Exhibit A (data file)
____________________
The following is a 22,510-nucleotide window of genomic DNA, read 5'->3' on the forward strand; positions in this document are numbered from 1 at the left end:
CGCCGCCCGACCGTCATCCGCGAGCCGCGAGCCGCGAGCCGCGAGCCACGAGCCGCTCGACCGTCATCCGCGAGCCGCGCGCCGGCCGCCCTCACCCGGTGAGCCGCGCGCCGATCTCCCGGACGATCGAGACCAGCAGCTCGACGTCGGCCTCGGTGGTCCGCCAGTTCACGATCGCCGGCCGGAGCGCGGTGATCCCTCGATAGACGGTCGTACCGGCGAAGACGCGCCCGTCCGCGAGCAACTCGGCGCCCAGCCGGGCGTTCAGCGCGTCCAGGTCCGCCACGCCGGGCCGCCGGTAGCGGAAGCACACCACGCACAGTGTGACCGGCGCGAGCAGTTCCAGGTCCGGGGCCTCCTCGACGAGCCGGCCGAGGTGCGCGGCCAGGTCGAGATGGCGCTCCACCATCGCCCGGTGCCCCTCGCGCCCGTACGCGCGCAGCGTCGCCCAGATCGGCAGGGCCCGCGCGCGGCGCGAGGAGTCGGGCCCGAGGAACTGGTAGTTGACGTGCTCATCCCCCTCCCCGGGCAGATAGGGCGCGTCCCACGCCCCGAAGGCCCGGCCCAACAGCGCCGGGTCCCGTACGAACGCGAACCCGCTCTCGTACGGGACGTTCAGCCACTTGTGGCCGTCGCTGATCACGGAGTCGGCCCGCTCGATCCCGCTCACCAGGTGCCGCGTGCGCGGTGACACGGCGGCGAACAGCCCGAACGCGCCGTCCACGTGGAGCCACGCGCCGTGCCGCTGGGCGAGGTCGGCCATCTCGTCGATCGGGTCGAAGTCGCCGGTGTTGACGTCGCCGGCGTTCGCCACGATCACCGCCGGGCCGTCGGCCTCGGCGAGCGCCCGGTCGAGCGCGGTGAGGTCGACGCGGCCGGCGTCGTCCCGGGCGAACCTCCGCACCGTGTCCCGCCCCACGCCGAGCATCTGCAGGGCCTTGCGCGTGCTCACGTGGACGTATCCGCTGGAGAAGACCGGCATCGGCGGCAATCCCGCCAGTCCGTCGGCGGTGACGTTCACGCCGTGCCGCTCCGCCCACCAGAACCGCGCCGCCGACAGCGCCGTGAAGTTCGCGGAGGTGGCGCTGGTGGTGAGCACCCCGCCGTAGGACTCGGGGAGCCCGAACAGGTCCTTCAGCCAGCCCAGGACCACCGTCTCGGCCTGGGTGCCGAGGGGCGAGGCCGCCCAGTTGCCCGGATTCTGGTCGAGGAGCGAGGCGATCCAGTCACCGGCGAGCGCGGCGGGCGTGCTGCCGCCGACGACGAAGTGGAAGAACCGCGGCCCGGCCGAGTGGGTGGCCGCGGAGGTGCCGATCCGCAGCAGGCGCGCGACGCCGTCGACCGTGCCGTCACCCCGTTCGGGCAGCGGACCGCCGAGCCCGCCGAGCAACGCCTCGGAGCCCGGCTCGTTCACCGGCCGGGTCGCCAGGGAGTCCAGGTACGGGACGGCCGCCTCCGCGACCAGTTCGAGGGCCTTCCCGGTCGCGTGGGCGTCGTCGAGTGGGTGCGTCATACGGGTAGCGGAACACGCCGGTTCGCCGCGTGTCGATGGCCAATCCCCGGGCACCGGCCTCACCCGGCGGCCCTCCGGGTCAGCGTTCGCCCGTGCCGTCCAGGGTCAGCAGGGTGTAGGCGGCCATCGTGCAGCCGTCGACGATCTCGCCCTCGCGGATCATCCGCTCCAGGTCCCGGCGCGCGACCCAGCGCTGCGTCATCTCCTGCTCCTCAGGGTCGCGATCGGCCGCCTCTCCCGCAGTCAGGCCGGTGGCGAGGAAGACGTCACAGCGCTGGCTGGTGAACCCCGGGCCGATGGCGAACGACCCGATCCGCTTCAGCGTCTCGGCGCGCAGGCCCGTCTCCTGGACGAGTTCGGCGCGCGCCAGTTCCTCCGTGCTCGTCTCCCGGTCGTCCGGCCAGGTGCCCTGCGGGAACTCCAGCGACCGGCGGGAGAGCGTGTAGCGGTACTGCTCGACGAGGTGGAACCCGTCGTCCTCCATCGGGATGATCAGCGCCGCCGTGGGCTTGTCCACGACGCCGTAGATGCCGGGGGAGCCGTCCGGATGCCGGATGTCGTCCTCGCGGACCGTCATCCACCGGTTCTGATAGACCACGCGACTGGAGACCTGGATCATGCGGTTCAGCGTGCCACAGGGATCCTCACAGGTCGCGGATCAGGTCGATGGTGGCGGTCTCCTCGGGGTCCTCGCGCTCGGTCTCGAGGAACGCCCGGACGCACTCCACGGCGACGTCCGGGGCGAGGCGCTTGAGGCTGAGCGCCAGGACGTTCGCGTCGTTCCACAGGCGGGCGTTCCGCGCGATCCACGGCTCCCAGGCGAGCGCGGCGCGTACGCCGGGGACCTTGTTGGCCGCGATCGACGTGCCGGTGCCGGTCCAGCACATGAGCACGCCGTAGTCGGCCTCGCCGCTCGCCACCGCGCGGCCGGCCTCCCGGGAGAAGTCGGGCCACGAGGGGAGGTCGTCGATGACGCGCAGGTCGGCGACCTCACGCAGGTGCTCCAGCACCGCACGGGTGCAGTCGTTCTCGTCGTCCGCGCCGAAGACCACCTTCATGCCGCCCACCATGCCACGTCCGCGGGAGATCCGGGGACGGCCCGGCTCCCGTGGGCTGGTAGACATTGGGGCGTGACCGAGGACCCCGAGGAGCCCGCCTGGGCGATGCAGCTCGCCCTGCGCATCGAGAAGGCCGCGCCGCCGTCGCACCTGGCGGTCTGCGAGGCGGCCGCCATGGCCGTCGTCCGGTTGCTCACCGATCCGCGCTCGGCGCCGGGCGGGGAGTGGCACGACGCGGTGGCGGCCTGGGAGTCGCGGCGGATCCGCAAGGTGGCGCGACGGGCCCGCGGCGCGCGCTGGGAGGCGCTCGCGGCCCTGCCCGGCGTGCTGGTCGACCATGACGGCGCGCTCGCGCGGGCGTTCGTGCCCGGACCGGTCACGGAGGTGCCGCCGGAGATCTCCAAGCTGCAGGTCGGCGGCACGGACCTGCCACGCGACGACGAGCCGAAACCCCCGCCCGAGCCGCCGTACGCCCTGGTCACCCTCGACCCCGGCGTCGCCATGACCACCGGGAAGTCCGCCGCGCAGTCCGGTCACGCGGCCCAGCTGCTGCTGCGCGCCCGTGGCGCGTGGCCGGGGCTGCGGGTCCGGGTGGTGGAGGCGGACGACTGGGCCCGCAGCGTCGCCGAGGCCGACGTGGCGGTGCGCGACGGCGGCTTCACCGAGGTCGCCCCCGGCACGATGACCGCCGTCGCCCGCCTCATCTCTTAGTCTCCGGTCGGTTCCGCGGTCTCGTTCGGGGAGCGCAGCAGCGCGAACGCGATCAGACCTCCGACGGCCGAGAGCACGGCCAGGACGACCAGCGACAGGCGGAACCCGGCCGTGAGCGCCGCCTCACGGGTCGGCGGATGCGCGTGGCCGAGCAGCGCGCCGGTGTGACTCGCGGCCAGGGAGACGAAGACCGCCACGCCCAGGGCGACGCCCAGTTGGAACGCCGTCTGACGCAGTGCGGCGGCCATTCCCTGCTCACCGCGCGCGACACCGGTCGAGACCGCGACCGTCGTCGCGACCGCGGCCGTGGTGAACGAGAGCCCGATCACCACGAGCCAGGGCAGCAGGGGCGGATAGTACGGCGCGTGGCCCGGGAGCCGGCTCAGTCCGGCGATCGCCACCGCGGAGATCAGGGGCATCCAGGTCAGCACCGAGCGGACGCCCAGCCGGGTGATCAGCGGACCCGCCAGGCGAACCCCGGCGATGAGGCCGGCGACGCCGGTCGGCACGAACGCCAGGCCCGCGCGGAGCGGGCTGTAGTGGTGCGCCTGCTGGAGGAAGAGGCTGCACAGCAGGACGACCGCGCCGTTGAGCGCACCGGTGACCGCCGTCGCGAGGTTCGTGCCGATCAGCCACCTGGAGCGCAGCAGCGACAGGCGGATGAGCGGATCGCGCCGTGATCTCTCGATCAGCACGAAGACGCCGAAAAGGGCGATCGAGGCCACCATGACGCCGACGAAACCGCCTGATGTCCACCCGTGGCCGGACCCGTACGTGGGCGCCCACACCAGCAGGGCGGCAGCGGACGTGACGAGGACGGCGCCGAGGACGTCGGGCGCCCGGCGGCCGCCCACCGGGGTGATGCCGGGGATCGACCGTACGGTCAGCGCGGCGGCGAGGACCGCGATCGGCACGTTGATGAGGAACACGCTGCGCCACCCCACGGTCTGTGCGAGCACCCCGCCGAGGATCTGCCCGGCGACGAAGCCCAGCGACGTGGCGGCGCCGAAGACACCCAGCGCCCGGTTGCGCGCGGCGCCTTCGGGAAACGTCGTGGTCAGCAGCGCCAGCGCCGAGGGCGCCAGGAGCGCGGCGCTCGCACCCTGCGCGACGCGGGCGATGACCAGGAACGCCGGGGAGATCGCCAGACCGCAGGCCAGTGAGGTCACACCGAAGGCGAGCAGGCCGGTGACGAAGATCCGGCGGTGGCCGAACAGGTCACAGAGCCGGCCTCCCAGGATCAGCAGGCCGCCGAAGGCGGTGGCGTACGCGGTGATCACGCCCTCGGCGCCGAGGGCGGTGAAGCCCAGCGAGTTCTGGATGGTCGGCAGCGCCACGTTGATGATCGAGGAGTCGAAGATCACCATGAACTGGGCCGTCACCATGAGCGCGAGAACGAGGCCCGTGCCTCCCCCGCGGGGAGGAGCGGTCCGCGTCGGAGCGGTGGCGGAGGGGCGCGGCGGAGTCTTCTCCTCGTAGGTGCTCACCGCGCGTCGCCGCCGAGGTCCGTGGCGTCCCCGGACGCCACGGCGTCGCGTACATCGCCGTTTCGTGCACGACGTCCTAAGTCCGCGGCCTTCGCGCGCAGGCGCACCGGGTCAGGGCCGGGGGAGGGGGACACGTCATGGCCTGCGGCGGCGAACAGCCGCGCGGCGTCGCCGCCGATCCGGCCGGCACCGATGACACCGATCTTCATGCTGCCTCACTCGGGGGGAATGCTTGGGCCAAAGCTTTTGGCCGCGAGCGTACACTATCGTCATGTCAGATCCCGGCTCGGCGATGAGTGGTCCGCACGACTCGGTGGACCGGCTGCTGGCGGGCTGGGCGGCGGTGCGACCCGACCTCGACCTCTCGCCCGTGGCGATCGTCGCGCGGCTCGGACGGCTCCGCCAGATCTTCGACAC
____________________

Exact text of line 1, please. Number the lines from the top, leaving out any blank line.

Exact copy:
The following is a 22,510-nucleotide window of genomic DNA, read 5'->3' on the forward strand; positions in this document are numbered from 1 at the left end: